The weather was perfect--- sunny day in the low 70s--- as we drove from Barcelona to Girona.
Though only able to top 160km/h even when we literally floored the gas, our red hot Mini convertable turned heads on the highway.
Entrance of El Celler de Can Roca.
On the outside, the restaurant exuded a rustic, homey, countryside vibe.
On the inside, it was sleek, modern and sophisticated with a central glass atrium.
El Celler de Can Roca is a family business run by the three Roca brothers: Joan, Jordi and Josep, who are the head chef, pastry chef and maitre d'/ head sommelier respectively. Joan was nice enough to show us around the kitchen.
Caramelized olives hung from a bonsai tree- a very cute presentation.
Fried anchovy bones embedded in rice crackers- the flavors were a bit too subtle but I appreciated the textural sophistication from combining the two different kinds of crunchiness.
Truffled brioche with pot au feu broth. The "brioche" had a very soft, thin skin similar to that of Chinese steamed buns and was stuffed with mushrooms and truffle mayonnaise. The "pot au feu broth" had a twist as well--- chicken consomme was added to it, giving it a lighter mouth-feel and making it a better complement to the richness of the brioche.
Smoked herring caviar omelet and pigeon parfait. The bite-size, paper-thin omelet was stuffed with caviar made from smoked herring jelly, while the "parfait," made from pigeon's blood, tasted gamy and exotic the way I like it.
Oysters with Agusti Torello cava, apple compote, ginger, pineapple, lemon confit and spices. We were asked to eat the piece of leaf first, which tasted exactly and I mean exactly like an oyster! No surprise it is called an "oyster leaf." The assortment of fruits provided a citrus accent, which contrasted with the curry powder sprinkled on top of the succulent oysters.
Besides being exceptionally refreshing, the dish also had an outstanding presentation. It was first presented to us in a half cava bottle, into which cava was subsequently poured. The evanescence from the cava acted as a vehicle for the curry powder, dispersing its aroma in the air and exploding its flavor in my mouth.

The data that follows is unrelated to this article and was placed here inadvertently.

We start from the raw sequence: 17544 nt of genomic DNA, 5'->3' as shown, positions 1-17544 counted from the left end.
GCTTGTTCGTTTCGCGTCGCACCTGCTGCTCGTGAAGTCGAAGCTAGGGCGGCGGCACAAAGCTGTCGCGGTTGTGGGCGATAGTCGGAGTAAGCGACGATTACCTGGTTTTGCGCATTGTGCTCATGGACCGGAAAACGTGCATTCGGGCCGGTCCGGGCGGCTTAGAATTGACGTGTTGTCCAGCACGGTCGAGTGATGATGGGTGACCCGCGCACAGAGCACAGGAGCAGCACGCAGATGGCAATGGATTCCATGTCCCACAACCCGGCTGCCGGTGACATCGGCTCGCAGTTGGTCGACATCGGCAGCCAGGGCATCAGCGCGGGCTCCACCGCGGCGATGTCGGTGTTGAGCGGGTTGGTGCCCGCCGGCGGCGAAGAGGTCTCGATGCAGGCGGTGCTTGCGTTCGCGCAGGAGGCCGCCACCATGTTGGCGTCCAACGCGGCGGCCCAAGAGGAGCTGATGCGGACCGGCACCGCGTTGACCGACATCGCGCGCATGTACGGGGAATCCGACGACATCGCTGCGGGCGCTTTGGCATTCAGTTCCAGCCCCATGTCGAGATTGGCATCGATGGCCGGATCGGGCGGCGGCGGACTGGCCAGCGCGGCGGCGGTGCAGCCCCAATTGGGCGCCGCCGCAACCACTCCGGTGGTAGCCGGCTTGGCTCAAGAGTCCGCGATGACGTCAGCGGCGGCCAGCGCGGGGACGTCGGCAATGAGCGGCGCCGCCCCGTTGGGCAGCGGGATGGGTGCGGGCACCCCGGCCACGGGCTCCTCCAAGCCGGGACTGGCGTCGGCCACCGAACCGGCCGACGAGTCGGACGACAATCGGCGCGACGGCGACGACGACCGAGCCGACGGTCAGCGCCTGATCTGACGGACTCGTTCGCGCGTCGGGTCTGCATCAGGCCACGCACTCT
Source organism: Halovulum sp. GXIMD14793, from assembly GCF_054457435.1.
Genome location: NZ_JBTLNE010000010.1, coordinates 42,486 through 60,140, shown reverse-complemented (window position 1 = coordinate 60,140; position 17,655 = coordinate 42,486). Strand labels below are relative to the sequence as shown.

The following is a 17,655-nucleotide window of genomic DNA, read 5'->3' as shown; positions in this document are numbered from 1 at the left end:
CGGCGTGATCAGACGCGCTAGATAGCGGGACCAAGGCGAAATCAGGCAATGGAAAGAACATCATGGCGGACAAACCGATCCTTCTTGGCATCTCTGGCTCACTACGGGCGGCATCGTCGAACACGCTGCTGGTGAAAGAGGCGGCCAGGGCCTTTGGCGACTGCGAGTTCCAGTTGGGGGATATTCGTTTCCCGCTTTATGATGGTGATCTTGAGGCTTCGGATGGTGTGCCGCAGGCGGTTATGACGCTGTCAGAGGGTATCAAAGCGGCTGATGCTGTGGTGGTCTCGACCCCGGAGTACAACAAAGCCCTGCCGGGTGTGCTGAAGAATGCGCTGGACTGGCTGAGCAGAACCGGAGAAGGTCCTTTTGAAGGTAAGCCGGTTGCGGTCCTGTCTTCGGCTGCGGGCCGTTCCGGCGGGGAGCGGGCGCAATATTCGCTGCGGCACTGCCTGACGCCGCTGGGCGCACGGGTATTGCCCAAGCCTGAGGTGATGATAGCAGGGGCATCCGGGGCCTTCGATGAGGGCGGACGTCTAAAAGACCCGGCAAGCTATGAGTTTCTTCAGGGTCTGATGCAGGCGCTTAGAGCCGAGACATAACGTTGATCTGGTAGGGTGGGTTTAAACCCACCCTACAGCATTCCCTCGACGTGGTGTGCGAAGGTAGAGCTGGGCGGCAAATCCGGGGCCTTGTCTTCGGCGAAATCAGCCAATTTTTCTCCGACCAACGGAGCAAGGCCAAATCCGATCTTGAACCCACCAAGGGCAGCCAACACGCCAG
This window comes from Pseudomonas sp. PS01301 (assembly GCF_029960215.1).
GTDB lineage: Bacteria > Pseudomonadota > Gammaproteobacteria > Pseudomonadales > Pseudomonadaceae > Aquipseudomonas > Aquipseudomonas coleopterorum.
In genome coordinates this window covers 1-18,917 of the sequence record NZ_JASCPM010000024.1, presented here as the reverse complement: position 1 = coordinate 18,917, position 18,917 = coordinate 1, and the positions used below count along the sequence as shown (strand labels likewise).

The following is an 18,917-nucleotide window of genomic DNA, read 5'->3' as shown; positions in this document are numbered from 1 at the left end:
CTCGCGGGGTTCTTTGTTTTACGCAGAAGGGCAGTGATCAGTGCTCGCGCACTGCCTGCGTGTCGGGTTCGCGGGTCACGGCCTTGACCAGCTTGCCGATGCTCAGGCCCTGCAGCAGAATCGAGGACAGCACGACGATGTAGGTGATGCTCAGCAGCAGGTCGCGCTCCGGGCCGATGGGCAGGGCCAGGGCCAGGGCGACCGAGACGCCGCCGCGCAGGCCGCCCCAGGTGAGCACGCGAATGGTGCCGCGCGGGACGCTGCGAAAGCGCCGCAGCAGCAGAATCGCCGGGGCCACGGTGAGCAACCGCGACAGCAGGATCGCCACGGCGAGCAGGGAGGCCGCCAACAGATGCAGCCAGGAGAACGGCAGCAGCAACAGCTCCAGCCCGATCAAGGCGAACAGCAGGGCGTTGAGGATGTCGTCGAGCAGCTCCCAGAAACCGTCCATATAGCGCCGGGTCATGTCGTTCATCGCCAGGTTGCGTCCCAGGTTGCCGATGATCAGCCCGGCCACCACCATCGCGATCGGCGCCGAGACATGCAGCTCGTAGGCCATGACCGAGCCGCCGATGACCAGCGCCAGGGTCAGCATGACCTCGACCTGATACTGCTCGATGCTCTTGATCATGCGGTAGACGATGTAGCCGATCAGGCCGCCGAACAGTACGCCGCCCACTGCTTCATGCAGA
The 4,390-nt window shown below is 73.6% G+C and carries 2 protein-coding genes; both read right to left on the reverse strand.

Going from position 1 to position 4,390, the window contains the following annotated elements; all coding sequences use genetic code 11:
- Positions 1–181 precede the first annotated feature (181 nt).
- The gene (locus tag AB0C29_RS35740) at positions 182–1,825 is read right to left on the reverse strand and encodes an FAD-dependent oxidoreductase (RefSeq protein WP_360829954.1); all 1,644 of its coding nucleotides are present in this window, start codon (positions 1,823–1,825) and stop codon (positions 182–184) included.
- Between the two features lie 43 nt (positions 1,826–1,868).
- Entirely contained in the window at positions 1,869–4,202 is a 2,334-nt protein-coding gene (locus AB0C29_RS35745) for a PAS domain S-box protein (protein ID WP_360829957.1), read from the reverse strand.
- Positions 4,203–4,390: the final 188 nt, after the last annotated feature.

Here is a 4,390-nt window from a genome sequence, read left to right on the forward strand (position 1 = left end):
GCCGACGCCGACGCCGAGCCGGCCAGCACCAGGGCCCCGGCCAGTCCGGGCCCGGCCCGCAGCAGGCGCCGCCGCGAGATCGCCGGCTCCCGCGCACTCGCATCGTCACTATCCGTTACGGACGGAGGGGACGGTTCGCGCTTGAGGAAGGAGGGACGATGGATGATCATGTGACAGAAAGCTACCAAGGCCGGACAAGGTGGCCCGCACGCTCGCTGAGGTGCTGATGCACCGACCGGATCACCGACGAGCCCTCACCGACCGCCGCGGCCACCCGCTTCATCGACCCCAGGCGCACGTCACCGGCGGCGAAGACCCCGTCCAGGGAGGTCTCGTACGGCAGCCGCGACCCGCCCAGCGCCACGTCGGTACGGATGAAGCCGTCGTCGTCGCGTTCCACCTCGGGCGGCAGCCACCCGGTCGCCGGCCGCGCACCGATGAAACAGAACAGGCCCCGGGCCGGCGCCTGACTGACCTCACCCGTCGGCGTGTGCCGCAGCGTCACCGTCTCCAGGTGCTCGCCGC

Figs with foie gras. This dish looked simple on presentation but was anything but simple in its construction. The plate was covered by a two-layer, thick sauce/soup. The bottom layer was made from figs, while the top one was made from foie gras, drizzled with truffle oil. Needless to say, the flavors of foie gras, truffle and figs went very well with each each- it was a classic marriage between creaminess and sweetness. I especially liked how figs was presented in three ways: as a soup, an actual fruit piece and a thin slice of jelly.
Sole with olive oil, fennel, bergamot, orange, pine nuts and green olives. My favorite dish of the meal and one of the best dishes of the entire trip. The sole was turgid, flaky and perfectly pan-seared. No expense was spared and only the thickest part of the fillet was used. The sole's relatively mild flavor made it the ideal canvas for the five sauces (from top): fennel, bergamot, orange, pine nuts and green olives. Although these five sauces were olive-oil based, they didn't taste like flavor-infused olive oil at all and were so concentrated that they should be called "essence" instead. All five flavors were exceptional, but my personal favorite was pine nuts. Bergamot was very interesting as well--- it was earthy, aromatic and elegant.
Cod pot-au-feu, potato gnocchi, cabbage and brandade terrine, cod tripe. Again, the fish was cooked to perfection, only this time it was poached instead of pan-seared. All the components were well-executed, but the terrine made from brandade (an emulsion of salt cod and olive oil) stood out--- it was savory and creamy like the sauce. In any other meal, this dish would have been the star, but it was unfortunately over-shadowed by the sole that preceded it. Poor thing!
Sierra Mayor Iberian suckling pig, grilled baby onions, melon and beetroot. Being Cantonese and born in Hong Kong, I have always thought having access to the perfectly grilled suckling pig is a birth right and this dish cannot be better prepared outside of Southern China. Unfortunately (or fortunately), I have been mistaken. The crispy skin, heart-warming subcutaneous fat and delicately-tender meat all blended into one layer of singular yumminess. I have had grilled suckling pig dozens of times in different countries, and this was one of the best renditions. The skin was surprisingly dry in a non-greasy sense, making this guilty pleasure exceptionally light.
Lemon-distillate sorbet. I didn't have much recollection on how this dessert tasted. My only impression was that it had a floral elegance. After we finished, our waiter presented each of us with a paper cone sprayed with El Celler de Can Roca's own perfume, based on the ingredients of this plate. I fell in love with the perfume and would fall in love with any woman who wears it.
Vanilla, caramel, licqorice, dried and caramelized black olives with Tahitian vanilla condensed ice cream. Liquid nitrogen was used to make little beads that melted in my mouth, exploding with flavors of vanilla, caramel, licqorice, and black olives. I also realized that Tahitian vanilla belonged in its own league--- French vanilla doesn't even come close.
All in all, dining at El Celler de Can Roca was a Zen experience. Everything--- the decoration, service, plating and flavor intensity--- was in perfect balance. Most importantly, it offered the optimal mix of traditional palate-pleasing culinary techniques, cutting-edge cooking technologies and trail-blazing creativity. El Celler de Can Roca is a truly phenomenal, worthy Michelin 3 star restaurant, and now I can understand why some people prefer it over El Bulli.